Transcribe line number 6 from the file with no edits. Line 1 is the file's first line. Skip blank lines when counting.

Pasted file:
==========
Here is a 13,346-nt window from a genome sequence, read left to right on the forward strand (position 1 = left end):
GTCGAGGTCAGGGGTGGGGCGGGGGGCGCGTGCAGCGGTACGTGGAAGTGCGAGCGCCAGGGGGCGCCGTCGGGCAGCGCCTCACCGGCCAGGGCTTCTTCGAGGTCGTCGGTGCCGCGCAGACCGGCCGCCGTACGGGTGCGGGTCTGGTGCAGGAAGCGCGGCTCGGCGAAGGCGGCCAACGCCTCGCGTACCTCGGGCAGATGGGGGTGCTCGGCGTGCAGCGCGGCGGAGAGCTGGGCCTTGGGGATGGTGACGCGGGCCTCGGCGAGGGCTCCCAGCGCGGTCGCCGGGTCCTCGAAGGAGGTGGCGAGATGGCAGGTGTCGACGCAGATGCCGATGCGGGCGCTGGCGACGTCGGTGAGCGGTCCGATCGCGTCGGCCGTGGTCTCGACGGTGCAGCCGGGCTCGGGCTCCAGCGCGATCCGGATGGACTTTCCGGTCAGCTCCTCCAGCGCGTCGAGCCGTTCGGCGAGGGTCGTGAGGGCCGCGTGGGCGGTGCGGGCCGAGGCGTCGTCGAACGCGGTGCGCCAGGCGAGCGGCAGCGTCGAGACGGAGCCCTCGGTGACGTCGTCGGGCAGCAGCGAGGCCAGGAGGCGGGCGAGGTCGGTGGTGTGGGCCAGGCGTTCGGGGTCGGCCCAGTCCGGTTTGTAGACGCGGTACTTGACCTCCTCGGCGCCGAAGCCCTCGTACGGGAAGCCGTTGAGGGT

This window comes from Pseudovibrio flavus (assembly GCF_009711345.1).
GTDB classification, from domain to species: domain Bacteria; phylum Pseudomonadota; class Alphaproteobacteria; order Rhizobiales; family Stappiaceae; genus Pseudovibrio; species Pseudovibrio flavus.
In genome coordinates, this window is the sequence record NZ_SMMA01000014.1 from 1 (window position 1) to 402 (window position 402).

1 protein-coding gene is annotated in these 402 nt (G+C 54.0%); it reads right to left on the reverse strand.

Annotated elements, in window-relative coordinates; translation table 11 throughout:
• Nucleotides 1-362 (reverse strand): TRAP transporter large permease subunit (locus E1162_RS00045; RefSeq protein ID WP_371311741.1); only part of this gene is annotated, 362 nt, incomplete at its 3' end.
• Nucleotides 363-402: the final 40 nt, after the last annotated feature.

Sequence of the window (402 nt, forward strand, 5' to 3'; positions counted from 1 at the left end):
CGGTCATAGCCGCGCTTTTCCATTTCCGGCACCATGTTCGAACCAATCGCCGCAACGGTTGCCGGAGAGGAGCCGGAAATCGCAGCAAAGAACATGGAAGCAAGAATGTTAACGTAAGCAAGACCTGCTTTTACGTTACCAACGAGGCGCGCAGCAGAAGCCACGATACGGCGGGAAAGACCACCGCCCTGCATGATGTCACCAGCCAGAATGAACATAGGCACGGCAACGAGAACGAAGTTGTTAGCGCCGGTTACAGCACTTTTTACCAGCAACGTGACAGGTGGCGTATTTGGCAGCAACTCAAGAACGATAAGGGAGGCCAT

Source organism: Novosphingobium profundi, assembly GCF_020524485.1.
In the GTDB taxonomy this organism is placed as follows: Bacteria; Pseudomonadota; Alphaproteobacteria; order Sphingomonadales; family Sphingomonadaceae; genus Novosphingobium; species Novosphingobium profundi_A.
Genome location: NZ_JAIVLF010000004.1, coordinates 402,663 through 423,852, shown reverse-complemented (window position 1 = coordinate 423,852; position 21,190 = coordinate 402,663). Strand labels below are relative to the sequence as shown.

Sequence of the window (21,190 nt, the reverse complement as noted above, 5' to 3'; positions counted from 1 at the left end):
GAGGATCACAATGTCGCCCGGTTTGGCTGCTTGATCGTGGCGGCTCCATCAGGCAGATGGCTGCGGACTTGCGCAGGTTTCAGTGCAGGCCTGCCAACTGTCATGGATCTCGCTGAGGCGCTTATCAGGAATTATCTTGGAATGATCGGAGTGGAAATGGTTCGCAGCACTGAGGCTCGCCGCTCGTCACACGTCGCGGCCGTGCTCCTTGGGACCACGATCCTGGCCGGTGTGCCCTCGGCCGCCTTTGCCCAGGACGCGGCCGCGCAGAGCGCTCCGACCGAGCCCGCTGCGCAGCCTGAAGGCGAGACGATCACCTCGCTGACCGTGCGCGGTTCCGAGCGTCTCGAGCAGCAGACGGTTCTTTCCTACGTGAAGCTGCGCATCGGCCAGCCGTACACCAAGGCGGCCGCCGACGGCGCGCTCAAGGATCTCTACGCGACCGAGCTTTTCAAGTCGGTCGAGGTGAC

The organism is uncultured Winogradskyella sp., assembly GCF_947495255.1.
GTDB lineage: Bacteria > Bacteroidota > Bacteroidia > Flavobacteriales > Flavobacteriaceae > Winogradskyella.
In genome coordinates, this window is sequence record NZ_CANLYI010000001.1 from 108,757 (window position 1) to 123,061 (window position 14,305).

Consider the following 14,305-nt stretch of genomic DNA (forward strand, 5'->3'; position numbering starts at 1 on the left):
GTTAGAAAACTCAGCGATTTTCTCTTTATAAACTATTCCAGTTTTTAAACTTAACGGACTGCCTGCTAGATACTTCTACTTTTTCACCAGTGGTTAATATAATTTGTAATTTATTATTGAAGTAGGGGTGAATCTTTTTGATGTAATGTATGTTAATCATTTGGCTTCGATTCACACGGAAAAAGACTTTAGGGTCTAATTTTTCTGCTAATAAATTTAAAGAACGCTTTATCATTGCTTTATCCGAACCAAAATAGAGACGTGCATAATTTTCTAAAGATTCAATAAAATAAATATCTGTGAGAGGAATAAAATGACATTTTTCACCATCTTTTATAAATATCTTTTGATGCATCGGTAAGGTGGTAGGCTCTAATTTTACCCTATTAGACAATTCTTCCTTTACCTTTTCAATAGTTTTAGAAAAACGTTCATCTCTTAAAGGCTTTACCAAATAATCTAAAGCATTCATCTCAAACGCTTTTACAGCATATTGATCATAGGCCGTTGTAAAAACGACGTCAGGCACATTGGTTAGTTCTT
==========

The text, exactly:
1 protein-coding gene is annotated in these 402 nt (G+C 54.0%); it reads right to left on the reverse strand.